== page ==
One recent example is a rare Seated Liberty Silver dollar coin from the 1850s, during the Gold Rush years, which I bought in Philadelphia and was able to immediately sell to fill a collection as an “anchor” coin. It had a population of just “1” in that year as Mint State, with only two finer. Since it was a Gold Rush-era date and was minted around the time of the SS Central America, it was one of those coins that was earned by sailors paid just 30-cents a day (a Silver $1 earned every 3-1/3 days) or a skilled miner earning $5 per day getting five such coins per day.  Besides the elegant Seated Liberty on the obverse, the Eagle on the reverse may have been modeled after Peter, the American Bald Eagle who lived at the Philadelphia Mint 1830 to 1836 and was later stuffed and on display. These are the kinds of stories that make history come alive in rare coins and why, as collector and actor James Earle Jones and billionaire collectors say, “Money is history in your hands.”

Call today to learn about other rare coins available now in our vault inventory before they’re gone.

Gold Recovered Sharply

Gold recovered sharply on Friday, rising over $20 for the day and almost $30 (+2.5%) for the week to $1,205, gold’s best week since last March. Gold and silver and copper had all fallen for nine of the previous 10 weeks. Gold briefly dipped to a 2018 low of $1,160 on August 15 but then recovered almost immediately to $1,175 the next day. Some of gold’s recovery is due to a decline in the U.S. Dollar Index, which fell 2% in the last 12 days, from a peak of 96.74 on August 15 to 94.72 on Monday, August 27. This may be due to the Federal Reserve’s meeting in Jackson Hole, Wyoming, last week, during which Fed Chairman Jerome Powell indicated that any future interest rate increases would be more “gradual.”

Hedge Funds Were Record “Short” on Gold at its Mid-August Low

It’s too early to say for certain, but it looks like we called the bottom for gold in last week’s metals report, with this headline: “Now is the Perfect Time to Diversify from Stocks into Precious Metals and Rare Gold Coins.”

We have often said that Wall Street traders often get gold wrong. They usually get on the gold bandwagon after gold makes its first $100 move up. This was verified once again by the latest totals from the “Commitments of Traders” report last Friday, which tallies all the commodity exchange (Comex) positions for the week. During the week of August 15-21, which marked gold’s 2018 lows, the hedge funds’ net short position (that is, traders who had sold gold they did not own) rose to an all-time high of 89,972 contracts, representing nearly nine million ounces of gold, or more gold than is produced annually by all US gold mines.  If gold continues to rise sharply, these “shorts” will be forced to buy gold to cover their shorts.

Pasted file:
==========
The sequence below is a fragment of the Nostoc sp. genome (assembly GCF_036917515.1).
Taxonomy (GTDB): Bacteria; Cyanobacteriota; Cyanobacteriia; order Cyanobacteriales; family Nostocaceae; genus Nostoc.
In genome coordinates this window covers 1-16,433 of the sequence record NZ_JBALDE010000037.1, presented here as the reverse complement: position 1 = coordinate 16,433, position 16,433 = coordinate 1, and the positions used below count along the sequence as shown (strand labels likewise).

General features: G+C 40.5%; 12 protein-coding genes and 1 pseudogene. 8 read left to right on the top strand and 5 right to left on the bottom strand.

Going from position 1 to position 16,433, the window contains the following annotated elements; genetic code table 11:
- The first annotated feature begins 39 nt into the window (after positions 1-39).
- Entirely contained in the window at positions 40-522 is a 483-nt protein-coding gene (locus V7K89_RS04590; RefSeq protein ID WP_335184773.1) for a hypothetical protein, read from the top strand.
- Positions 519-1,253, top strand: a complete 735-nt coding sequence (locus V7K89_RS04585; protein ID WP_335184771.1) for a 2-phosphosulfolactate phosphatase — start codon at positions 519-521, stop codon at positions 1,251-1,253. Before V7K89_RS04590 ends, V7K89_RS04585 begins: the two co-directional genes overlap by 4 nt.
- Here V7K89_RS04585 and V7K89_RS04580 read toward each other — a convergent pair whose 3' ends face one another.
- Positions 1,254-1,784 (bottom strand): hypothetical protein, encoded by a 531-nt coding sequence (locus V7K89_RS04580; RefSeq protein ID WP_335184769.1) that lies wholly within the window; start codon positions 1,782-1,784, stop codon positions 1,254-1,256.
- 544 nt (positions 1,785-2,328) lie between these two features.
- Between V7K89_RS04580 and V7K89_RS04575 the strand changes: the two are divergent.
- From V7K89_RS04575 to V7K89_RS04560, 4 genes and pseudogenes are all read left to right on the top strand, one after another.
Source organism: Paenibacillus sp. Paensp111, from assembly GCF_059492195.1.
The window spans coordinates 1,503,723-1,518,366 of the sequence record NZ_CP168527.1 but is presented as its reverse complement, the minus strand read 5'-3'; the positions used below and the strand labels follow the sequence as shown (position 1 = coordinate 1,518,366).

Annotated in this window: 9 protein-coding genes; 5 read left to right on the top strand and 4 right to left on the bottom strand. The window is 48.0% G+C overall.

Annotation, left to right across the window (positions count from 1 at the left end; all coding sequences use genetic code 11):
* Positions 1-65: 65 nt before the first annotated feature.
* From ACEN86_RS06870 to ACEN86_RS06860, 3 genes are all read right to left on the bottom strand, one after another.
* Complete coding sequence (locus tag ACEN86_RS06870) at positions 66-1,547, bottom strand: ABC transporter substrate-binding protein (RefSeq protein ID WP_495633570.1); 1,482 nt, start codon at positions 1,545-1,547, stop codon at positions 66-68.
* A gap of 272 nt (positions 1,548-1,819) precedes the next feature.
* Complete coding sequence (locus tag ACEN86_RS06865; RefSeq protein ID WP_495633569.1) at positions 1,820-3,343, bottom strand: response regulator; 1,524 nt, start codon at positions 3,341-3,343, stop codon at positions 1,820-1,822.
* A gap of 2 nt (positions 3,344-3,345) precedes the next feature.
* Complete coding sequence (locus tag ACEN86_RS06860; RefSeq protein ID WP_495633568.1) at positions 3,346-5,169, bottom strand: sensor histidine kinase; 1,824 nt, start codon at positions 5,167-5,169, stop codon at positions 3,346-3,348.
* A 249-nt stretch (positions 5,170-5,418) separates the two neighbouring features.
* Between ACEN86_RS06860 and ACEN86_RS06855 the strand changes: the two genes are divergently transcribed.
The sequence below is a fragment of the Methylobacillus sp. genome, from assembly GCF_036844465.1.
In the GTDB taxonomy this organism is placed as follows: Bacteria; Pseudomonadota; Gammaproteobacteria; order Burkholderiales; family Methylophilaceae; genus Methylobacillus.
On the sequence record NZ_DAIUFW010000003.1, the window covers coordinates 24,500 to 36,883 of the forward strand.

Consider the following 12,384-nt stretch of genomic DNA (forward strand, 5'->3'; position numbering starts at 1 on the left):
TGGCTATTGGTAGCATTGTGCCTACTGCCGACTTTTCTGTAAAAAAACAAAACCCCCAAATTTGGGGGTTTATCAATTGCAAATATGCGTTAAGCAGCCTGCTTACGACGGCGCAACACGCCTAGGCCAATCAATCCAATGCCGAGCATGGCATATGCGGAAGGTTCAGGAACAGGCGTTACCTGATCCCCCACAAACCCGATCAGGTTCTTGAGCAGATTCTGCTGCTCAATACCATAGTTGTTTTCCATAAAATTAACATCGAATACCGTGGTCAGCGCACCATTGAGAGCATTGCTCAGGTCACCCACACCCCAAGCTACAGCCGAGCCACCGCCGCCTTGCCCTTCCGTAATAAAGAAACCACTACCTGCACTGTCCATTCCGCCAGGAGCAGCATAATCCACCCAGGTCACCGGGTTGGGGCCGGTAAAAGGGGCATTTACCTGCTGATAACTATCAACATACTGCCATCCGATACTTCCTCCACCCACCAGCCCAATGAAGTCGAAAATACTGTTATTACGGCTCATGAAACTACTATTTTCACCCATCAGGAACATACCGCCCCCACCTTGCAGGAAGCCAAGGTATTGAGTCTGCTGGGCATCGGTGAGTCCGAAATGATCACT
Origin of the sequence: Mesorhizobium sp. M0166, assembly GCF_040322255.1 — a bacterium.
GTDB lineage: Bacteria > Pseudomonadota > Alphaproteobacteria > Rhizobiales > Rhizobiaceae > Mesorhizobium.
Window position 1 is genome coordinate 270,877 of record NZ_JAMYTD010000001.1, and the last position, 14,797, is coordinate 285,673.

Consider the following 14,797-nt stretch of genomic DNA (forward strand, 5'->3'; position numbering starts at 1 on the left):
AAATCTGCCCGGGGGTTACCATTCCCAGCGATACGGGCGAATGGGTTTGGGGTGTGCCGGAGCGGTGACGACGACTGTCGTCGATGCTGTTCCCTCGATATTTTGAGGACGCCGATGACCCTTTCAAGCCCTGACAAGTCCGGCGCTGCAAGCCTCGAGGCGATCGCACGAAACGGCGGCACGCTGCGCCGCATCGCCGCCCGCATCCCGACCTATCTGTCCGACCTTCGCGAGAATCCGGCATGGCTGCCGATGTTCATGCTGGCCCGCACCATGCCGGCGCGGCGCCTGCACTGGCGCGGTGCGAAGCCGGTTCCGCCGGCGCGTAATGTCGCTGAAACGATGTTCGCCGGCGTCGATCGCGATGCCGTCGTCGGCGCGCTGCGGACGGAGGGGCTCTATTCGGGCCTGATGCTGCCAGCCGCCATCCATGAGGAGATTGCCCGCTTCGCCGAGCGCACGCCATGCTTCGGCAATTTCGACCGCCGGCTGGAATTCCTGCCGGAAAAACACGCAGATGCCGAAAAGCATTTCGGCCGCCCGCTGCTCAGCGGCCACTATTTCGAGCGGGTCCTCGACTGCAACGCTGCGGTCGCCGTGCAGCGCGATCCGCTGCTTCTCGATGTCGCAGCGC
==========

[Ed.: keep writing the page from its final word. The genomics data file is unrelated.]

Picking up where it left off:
In a related development, in the middle of each quarter (August 15 in this case), hedge funds must file their holdings with the Securities & Exchange Commission (SEC).  This time around, the former “gold bug,” John Paulson, cut his position in the SPDR Gold Trust, the world’s biggest gold ETF, by 17% in the second quarter, down to 4.8 million shares. It was his third big cut in a year, as he dropped to third place among SPDR investors, behind BlackRock and First Eagle Investment Management. Paulson described gold as “fairly priced” at around $1,100 and said prices had little room to recover if the Fed kept raising rates. (Like most gold pundits, he mistakenly believes that gold mostly goes down when the Fed raises rates.) With these downbeat views, we have to reluctantly label Paulson a “former gold bug.” His top claim to gold fame was earning $5 billion on gold during its biggest one-year rise, from 2010 to 2011.

By contrast, George Soros is a “born again gold bull.”  He had recently called gold “the ultimate bubble,” but last quarter he bought gold for the first time in three years – a huge $123.5 million position, amounting to 1.05 million shares of the gold ETF. In 2013, Soros Fund Management LLC had sold 531,000 shares worth $82 million, so he is buying back almost twice as many shares at a lower per-share cost.  So here’s another billionaire who had good timing. Paulson was new to gold, but Soros seems to be a “born again” gold bug.